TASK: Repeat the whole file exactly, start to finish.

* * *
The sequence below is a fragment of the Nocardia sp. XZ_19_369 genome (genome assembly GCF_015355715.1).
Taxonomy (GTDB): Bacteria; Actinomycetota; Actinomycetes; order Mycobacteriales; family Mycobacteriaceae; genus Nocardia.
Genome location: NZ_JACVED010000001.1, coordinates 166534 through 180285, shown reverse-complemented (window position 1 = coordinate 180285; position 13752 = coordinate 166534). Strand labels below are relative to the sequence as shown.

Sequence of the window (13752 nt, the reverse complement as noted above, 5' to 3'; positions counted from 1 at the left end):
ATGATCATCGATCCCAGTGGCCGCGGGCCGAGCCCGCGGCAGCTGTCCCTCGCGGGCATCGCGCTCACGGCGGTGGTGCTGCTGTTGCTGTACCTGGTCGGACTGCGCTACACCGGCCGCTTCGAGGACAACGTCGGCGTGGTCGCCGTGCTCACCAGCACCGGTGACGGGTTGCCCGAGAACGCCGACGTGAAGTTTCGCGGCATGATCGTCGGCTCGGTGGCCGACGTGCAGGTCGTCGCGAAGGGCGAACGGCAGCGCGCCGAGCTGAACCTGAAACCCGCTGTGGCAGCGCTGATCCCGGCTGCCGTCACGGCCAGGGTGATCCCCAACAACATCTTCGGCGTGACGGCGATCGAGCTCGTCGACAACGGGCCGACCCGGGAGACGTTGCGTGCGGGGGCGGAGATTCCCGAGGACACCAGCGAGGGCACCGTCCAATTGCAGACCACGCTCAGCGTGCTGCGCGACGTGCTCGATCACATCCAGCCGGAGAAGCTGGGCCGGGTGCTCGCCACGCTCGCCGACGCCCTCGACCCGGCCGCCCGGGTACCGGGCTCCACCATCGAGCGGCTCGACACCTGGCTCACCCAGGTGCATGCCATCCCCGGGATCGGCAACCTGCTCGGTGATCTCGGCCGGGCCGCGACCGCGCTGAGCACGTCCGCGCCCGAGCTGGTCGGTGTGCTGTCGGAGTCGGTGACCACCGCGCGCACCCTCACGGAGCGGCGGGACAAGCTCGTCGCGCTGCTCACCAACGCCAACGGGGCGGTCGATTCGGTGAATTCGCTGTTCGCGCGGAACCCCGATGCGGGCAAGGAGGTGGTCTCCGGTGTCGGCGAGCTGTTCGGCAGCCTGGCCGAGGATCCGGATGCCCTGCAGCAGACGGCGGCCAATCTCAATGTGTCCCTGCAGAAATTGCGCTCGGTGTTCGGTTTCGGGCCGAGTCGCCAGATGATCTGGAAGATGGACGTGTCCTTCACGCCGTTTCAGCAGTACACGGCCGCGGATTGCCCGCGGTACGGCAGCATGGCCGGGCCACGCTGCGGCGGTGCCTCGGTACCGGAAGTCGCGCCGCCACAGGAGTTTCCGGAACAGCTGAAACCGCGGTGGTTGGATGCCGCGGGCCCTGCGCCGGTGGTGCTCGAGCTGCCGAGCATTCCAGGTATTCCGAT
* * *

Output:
The sequence below is a fragment of the Nocardia sp. XZ_19_369 genome (genome assembly GCF_015355715.1).
Taxonomy (GTDB): Bacteria; Actinomycetota; Actinomycetes; order Mycobacteriales; family Mycobacteriaceae; genus Nocardia.
Genome location: NZ_JACVED010000001.1, coordinates 166534 through 180285, shown reverse-complemented (window position 1 = coordinate 180285; position 13752 = coordinate 166534). Strand labels below are relative to the sequence as shown.

Sequence of the window (13752 nt, the reverse complement as noted above, 5' to 3'; positions counted from 1 at the left end):
ATGATCATCGATCCCAGTGGCCGCGGGCCGAGCCCGCGGCAGCTGTCCCTCGCGGGCATCGCGCTCACGGCGGTGGTGCTGCTGTTGCTGTACCTGGTCGGACTGCGCTACACCGGCCGCTTCGAGGACAACGTCGGCGTGGTCGCCGTGCTCACCAGCACCGGTGACGGGTTGCCCGAGAACGCCGACGTGAAGTTTCGCGGCATGATCGTCGGCTCGGTGGCCGACGTGCAGGTCGTCGCGAAGGGCGAACGGCAGCGCGCCGAGCTGAACCTGAAACCCGCTGTGGCAGCGCTGATCCCGGCTGCCGTCACGGCCAGGGTGATCCCCAACAACATCTTCGGCGTGACGGCGATCGAGCTCGTCGACAACGGGCCGACCCGGGAGACGTTGCGTGCGGGGGCGGAGATTCCCGAGGACACCAGCGAGGGCACCGTCCAATTGCAGACCACGCTCAGCGTGCTGCGCGACGTGCTCGATCACATCCAGCCGGAGAAGCTGGGCCGGGTGCTCGCCACGCTCGCCGACGCCCTCGACCCGGCCGCCCGGGTACCGGGCTCCACCATCGAGCGGCTCGACACCTGGCTCACCCAGGTGCATGCCATCCCCGGGATCGGCAACCTGCTCGGTGATCTCGGCCGGGCCGCGACCGCGCTGAGCACGTCCGCGCCCGAGCTGGTCGGTGTGCTGTCGGAGTCGGTGACCACCGCGCGCACCCTCACGGAGCGGCGGGACAAGCTCGTCGCGCTGCTCACCAACGCCAACGGGGCGGTCGATTCGGTGAATTCGCTGTTCGCGCGGAACCCCGATGCGGGCAAGGAGGTGGTCTCCGGTGTCGGCGAGCTGTTCGGCAGCCTGGCCGAGGATCCGGATGCCCTGCAGCAGACGGCGGCCAATCTCAATGTGTCCCTGCAGAAATTGCGCTCGGTGTTCGGTTTCGGGCCGAGTCGCCAGATGATCTGGAAGATGGACGTGTCCTTCACGCCGTTTCAGCAGTACACGGCCGCGGATTGCCCGCGGTACGGCAGCATGGCCGGGCCACGCTGCGGCGGTGCCTCGGTACCGGAAGTCGCGCCGCCACAGGAGTTTCCGGAACAGCTGAAACCGCGGTGGTTGGATGCCGCGGGCCCTGCGCCGGTGGTGCTCGAGCTGCCGAGCATTCCAGGTATTCCGAT